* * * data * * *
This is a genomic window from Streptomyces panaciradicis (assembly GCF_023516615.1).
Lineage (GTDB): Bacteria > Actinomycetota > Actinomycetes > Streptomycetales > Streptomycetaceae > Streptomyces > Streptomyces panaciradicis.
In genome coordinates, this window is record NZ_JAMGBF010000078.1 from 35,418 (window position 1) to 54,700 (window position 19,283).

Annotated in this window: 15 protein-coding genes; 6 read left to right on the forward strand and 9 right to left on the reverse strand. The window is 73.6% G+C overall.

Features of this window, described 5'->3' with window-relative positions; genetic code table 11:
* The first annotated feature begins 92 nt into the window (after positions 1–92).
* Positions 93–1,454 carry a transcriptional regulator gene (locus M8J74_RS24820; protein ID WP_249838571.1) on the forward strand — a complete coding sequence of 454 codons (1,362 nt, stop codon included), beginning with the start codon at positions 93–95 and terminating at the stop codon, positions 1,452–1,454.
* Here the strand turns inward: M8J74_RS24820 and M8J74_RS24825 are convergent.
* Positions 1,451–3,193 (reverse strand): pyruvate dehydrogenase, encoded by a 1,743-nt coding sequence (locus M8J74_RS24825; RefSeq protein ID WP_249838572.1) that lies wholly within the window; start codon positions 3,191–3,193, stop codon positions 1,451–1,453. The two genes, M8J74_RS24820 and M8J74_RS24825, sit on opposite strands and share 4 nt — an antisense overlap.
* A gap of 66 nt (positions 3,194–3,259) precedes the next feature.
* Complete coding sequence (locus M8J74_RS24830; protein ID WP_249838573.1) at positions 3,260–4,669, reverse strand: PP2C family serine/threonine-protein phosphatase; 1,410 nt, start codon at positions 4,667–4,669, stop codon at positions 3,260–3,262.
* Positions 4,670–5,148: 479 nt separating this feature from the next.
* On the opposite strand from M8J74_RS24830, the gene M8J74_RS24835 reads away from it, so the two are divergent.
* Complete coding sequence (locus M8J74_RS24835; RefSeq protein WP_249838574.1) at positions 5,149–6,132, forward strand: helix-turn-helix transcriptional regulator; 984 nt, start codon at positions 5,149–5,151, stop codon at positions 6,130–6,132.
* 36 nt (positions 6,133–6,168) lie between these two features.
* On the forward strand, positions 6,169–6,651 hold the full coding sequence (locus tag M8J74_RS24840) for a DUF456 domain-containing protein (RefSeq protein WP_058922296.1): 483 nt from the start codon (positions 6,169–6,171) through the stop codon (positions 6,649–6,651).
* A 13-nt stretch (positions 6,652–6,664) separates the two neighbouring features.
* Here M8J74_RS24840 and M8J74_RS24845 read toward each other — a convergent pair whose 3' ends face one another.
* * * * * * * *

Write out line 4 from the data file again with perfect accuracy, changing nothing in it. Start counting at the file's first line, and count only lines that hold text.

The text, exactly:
Annotated in this window: 15 protein-coding genes; 6 read left to right on the forward strand and 9 right to left on the reverse strand. The window is 73.6% G+C overall.